The balance revenue, about 19 per cent, comes from its industries segment where the products including resins, chemicals, adhesives and pigments cater to industrial needs.

Though the company has a strong presence in both its segments, it faces competition from small regional players and a few large players. In its industrial segment particularly, paints and other chemical companies have started expanding their market base. For instance, Asian Paints entered the water proofing business a few years back. Other products where the company faces stiff competition include wood finishes and paints, and construction and chemicals.

While the presence of competitors may not have much impact on companies like Pidilite in the near term, it may affect its pricing power in the long run.

Rise in input costs

For most paints, adhesives, sealants and chemical companies, the raw materials are derivatives of crude oil. With lockdown in many countries, crude oil prices were benign and helped these dependent companies, including Pidilite, to save on their input costs and improve margins.

For Pidilite, for the September quarter of FY21, raw material cost (as a percentage of sales) stood at 38 per cent, about one percentage point lower compared to the same period last year. But in the December quarter of FY21, it stood at 40 per cent, about 2 per cent lower compared to the December quarter last year (42 per cent). This helped improve the company’s operating margin. For the same period, the operating margin improved to 28 per cent from 24 per cent in December quarter last year.

As the world economies opened up, crude oil prices started to increase due to production cut by oil producers. Since then companies whose raw materials are crude oil derivatives have witnessed rise in their input costs, including Pidilite. With continued increase in the cost of vinyl acetate monomer (VAM), a key raw material, Pidilite’s margin is likely to come under pressure, going ahead. This, along with volatile rupee, also adds to margin woes. According to the management, the company has taken price hike in its industrial segment of products (B2B products) due to rise in raw material costs, but it is yet to decide on price hikes in the C&B segment.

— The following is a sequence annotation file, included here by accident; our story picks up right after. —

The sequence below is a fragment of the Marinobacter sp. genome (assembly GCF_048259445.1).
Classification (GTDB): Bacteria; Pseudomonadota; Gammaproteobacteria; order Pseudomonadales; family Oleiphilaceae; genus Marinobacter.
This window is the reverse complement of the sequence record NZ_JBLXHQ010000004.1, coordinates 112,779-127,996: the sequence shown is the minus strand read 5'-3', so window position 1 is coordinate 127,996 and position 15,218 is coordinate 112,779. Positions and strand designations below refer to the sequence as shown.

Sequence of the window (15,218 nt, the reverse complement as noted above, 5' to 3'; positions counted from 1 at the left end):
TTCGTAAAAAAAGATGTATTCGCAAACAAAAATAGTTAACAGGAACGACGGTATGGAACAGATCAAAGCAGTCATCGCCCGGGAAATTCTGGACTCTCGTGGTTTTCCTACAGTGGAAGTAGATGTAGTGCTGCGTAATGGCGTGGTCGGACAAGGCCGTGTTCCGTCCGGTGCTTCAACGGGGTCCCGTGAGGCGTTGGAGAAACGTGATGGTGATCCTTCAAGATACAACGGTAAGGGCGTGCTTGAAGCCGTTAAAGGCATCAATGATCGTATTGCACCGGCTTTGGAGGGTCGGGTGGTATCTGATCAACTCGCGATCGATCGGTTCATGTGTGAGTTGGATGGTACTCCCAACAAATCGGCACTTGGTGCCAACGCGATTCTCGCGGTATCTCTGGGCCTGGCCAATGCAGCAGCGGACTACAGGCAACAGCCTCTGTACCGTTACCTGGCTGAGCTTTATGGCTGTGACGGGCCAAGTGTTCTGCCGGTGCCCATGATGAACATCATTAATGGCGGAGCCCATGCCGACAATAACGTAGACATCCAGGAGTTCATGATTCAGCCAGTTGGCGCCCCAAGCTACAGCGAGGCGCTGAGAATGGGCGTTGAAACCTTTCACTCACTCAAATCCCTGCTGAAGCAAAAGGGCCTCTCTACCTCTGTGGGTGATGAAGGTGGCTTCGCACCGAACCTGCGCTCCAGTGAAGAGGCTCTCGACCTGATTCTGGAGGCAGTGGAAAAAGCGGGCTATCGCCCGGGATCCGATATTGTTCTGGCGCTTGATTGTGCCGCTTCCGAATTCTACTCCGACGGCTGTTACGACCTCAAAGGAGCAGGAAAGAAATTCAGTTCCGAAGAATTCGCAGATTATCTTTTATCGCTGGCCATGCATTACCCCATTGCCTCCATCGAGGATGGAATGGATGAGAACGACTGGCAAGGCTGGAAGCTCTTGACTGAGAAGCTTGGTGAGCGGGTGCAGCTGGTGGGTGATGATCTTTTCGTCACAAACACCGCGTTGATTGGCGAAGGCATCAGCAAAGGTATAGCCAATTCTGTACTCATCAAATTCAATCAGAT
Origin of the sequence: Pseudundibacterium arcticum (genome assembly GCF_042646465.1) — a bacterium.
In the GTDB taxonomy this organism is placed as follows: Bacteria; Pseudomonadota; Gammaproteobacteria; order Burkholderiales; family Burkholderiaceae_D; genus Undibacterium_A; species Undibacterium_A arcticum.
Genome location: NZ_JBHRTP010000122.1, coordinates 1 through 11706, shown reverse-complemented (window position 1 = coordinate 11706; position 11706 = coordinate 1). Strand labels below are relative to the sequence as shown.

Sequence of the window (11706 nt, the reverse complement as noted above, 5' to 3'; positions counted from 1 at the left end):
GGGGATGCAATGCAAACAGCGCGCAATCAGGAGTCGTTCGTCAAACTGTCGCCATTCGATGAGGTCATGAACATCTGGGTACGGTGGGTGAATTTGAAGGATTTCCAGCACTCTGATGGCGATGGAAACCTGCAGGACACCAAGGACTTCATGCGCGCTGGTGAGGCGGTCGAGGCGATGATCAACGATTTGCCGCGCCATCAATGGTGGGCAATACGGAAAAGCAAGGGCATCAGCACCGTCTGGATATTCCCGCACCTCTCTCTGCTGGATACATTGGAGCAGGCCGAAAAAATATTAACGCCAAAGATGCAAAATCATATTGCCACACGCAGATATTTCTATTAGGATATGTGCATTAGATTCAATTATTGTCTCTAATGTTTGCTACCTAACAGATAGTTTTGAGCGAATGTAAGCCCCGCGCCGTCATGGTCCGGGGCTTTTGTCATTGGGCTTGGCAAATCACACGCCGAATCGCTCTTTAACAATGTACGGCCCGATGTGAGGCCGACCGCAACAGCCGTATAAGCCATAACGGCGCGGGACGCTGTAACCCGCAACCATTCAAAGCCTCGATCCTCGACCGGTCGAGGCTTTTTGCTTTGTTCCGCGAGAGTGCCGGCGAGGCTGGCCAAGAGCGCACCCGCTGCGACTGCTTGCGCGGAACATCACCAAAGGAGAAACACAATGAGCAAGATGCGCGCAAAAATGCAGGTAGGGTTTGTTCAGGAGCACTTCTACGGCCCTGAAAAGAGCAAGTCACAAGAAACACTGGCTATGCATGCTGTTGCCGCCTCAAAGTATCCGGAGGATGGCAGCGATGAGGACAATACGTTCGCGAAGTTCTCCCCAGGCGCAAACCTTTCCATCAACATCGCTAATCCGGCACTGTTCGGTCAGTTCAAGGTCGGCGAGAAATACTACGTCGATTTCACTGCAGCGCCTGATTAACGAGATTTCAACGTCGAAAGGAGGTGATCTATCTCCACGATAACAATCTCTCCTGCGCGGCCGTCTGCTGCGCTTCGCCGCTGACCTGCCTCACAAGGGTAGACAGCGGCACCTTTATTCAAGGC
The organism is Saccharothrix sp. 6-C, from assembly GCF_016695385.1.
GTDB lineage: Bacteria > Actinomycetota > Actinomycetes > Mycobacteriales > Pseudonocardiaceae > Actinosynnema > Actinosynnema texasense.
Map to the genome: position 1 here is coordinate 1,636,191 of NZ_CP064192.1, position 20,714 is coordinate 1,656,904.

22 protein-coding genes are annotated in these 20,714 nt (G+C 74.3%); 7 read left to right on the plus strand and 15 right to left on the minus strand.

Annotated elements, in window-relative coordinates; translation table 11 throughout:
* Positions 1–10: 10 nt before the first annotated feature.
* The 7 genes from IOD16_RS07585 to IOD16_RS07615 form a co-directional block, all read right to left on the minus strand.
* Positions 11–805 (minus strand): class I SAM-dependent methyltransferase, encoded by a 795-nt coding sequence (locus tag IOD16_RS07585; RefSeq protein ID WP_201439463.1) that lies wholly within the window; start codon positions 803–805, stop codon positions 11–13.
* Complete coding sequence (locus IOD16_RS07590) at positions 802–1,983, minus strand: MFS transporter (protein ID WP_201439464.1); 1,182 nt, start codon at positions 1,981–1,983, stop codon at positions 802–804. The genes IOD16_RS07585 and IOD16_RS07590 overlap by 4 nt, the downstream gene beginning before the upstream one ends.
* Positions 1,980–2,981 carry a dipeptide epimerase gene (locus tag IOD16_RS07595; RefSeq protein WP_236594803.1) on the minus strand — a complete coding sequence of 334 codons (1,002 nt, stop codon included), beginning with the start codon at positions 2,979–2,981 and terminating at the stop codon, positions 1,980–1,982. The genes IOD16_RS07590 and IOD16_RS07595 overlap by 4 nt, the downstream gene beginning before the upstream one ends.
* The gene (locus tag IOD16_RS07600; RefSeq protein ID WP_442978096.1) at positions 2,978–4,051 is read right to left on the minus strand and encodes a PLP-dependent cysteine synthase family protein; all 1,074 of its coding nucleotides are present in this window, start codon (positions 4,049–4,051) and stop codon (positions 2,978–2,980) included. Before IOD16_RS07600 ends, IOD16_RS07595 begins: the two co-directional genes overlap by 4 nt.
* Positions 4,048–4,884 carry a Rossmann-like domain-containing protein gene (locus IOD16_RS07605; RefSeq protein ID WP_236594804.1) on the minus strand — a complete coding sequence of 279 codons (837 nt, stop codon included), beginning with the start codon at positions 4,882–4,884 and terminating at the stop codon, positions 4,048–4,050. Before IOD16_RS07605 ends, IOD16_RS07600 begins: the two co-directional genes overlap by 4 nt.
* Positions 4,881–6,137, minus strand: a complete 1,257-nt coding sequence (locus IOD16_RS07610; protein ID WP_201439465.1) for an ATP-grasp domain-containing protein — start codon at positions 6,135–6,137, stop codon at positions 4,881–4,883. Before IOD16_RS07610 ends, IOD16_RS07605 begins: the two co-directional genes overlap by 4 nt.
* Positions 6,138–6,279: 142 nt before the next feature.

Given that the company is the market leader in various products such as Fevicol and M-Seal, it can pass on the input cost increase under normal circumstances, which could aid margins. However, given the slowdown in the economy, price hikes could also impact demand and hence the company may not resort to the same.

Financials

The company was able to improve its earnings despite the challenging market conditions and register double-digit volume growth of over 20 per cent during the December quarter FY21 when compared to the same period last year. During the same period, it reported revenue and profit growth of 20 per cent y-o-y to ₹2,299 crore and profit growth of 29 per cent y-o-y to ₹446 crore. The company has stable financials. Its revenue and profit registered annual average growth of 5.2 per cent and 6.8 per cent between FY16 and FY20.

Published on April 17, 2021